I finally found a parking spot at one of the trailhead areas. While everyone else parking there headed up the mountain, I went to the creek. What I found was amazing.
I fished about a mile of the creek without ever seeing another living soul even though I could hear cars going by on the road above me. No one else was in sight, but fish were everywhere.
Gear for the trip consisted of a 5 wt TFO Pro series rod. If you can only take one rod with you, a 5 wt seemed about perfect for fishing YNP. I was also using one of TFO’s new fly lines. This summer is the first chance that I’ve had to spend time fishing one of these lines and I liked it a lot, especially for a $40 line.
I was also using a William Joseph “Coastal” backpack for the first time. I bought it on clearance because I didn’t have a pack that I could strap a rod to easily and this one was on sale for a cheap price. When I received it, I was disappointed. It has metal frame that makes it bulky to transport and it was a bit of a pain to carry on an airplane. However, this pack is by far the most COMFORTABLE pack that I have ever worn. I used to backpack and have worn a few packs before, so I don’t make this claim lightly. I usually take my pack off when I get to the water, but I kept this one on and wore it as I worked my way upstream. It is not perfect, but it is a comfortable pack.
Look Mom bear spray!
The hot flies were all dry flies, with a Card’s Cicada and a Korn’s Spent Caddis catching the most fish. Here’s a picture of what is left of the spent caddis fly. It is chewed up, but it continued to catch fish. I took this picture because this was the ONLY fly of this type that I had and I wanted to know what it was. I have never seen any species of fish attack any fly as aggressively as they were hitting this fly. It was definitely the hot fly of the day. Before being mauled, this pattern has a couple of small feathers laid flat on the back of the fly similar to a moth. It floats low in the water.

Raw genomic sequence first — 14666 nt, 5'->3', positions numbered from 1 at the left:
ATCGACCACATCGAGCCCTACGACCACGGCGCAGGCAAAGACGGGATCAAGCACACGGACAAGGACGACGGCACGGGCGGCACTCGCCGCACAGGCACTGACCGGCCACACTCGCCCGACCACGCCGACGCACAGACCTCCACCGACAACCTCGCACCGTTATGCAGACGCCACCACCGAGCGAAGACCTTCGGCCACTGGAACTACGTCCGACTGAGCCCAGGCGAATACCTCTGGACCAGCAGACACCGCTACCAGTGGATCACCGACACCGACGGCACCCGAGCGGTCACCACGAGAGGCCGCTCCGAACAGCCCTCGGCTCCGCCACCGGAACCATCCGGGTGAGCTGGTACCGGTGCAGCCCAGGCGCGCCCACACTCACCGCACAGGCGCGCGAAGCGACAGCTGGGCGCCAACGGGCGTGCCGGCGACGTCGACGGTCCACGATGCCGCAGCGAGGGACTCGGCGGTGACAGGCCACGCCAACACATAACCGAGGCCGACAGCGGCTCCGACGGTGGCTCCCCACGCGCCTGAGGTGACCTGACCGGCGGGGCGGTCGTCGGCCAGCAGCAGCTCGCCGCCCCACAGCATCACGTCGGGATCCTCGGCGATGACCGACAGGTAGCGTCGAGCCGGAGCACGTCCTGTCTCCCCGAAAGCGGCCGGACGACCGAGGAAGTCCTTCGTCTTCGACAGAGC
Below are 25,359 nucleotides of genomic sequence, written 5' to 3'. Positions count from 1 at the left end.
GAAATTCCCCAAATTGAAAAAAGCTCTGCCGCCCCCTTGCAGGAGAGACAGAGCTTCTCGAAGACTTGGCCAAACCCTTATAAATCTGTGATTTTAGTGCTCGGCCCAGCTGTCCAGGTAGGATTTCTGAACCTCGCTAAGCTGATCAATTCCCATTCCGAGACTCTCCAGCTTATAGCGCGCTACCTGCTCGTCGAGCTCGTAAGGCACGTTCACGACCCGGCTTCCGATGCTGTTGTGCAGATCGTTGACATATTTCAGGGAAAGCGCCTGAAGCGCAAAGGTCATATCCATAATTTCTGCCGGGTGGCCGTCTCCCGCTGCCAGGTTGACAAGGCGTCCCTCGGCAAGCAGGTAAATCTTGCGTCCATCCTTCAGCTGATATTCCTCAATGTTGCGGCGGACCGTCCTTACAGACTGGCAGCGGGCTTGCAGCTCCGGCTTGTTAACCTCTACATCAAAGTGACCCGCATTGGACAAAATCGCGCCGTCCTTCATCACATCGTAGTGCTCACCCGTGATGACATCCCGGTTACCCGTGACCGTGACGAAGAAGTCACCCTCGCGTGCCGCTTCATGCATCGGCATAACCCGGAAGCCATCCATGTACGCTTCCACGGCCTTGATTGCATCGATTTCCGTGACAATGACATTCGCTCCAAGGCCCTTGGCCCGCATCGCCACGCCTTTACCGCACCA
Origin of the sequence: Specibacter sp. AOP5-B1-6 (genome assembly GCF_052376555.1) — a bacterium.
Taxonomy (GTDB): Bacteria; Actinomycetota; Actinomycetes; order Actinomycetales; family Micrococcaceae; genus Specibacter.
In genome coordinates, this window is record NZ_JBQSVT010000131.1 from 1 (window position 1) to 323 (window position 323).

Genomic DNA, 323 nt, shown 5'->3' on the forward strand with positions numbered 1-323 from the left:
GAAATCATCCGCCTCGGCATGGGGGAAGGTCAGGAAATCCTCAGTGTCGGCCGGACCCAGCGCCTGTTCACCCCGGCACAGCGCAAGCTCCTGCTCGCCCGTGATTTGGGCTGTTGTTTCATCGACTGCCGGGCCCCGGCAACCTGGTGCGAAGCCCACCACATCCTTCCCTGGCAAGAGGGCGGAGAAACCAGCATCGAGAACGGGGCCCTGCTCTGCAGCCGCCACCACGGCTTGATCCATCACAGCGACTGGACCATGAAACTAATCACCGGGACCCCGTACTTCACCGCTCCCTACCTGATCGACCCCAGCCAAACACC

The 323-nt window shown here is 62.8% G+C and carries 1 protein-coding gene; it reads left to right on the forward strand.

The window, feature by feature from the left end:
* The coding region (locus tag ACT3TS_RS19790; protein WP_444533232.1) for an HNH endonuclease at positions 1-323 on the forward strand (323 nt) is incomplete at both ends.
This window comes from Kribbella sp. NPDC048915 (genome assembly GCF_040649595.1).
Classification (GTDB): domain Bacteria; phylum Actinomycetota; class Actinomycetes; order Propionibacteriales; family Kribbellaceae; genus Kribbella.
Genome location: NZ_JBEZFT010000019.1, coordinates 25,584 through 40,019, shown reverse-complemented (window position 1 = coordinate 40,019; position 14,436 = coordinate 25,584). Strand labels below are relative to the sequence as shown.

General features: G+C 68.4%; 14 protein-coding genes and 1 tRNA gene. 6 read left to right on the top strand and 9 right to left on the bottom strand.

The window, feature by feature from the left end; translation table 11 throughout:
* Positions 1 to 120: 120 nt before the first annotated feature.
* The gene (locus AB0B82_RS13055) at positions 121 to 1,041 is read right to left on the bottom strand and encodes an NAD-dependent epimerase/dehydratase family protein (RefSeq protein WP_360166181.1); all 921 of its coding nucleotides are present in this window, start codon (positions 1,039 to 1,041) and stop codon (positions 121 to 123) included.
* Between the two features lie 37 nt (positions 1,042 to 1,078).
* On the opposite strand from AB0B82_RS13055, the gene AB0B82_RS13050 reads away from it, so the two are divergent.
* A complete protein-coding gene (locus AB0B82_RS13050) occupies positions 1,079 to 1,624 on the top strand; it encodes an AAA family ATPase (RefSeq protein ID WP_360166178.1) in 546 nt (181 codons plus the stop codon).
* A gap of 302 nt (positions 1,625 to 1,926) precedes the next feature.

Every fish caught that day was a Yellowstone Cutthroat and all of them were caught on dry flies. It was a fun day. Here a couple of them. (Yes, I know, it was out of character for me to actually photograph a fish, but these are pretty fish.)
Here’s the sad news. Starting Monday, in an effort to eradicate the non-native Brook trout from Soda Butte, they plan to remove ALL fish from this creek. The Yellowstone Cutts will be removed using electroshock and then the entire creek will be poisoned. The Cutts will be released back into the creek at some point. The reason is to help the endangered Yellowstone Cutthroat trout in the creek. I hope it works and the creek recovers, because it was an incredible fishery this summer.
You can’t talk about Yellowstone, without at least one shot of Mammoth Hot Springs.
Saturday, we loaded the car and started the two day drive home…